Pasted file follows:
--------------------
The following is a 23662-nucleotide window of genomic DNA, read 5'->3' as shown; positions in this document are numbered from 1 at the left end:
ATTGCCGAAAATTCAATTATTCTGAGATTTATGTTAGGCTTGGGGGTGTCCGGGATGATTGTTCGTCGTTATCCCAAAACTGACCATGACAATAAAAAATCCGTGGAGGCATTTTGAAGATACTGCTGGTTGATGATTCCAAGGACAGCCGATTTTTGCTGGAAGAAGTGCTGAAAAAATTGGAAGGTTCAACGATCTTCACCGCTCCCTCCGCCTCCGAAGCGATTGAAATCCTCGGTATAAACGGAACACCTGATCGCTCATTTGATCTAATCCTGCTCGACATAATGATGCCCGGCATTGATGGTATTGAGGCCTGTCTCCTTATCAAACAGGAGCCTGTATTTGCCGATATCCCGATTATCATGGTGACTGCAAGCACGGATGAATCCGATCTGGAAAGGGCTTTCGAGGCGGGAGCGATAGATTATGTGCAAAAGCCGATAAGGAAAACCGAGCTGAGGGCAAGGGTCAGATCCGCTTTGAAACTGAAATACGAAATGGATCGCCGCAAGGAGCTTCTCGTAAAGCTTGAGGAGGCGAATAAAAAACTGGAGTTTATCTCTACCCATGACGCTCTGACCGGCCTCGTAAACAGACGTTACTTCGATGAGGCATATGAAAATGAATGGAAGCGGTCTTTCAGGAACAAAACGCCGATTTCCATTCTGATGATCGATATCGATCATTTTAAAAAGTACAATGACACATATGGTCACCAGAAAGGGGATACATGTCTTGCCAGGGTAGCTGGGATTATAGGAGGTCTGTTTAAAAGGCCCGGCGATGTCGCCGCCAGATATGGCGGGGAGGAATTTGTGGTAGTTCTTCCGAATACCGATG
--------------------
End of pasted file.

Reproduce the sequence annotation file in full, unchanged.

The following is a 23662-nucleotide window of genomic DNA, read 5'->3' as shown; positions in this document are numbered from 1 at the left end:
ATTGCCGAAAATTCAATTATTCTGAGATTTATGTTAGGCTTGGGGGTGTCCGGGATGATTGTTCGTCGTTATCCCAAAACTGACCATGACAATAAAAAATCCGTGGAGGCATTTTGAAGATACTGCTGGTTGATGATTCCAAGGACAGCCGATTTTTGCTGGAAGAAGTGCTGAAAAAATTGGAAGGTTCAACGATCTTCACCGCTCCCTCCGCCTCCGAAGCGATTGAAATCCTCGGTATAAACGGAACACCTGATCGCTCATTTGATCTAATCCTGCTCGACATAATGATGCCCGGCATTGATGGTATTGAGGCCTGTCTCCTTATCAAACAGGAGCCTGTATTTGCCGATATCCCGATTATCATGGTGACTGCAAGCACGGATGAATCCGATCTGGAAAGGGCTTTCGAGGCGGGAGCGATAGATTATGTGCAAAAGCCGATAAGGAAAACCGAGCTGAGGGCAAGGGTCAGATCCGCTTTGAAACTGAAATACGAAATGGATCGCCGCAAGGAGCTTCTCGTAAAGCTTGAGGAGGCGAATAAAAAACTGGAGTTTATCTCTACCCATGACGCTCTGACCGGCCTCGTAAACAGACGTTACTTCGATGAGGCATATGAAAATGAATGGAAGCGGTCTTTCAGGAACAAAACGCCGATTTCCATTCTGATGATCGATATCGATCATTTTAAAAAGTACAATGACACATATGGTCACCAGAAAGGGGATACATGTCTTGCCAGGGTAGCTGGGATTATAGGAGGTCTGTTTAAAAGGCCCGGCGATGTCGCCGCCAGATATGGCGGGGAGGAATTTGTGGTAGTTCTTCCGAATACCGATG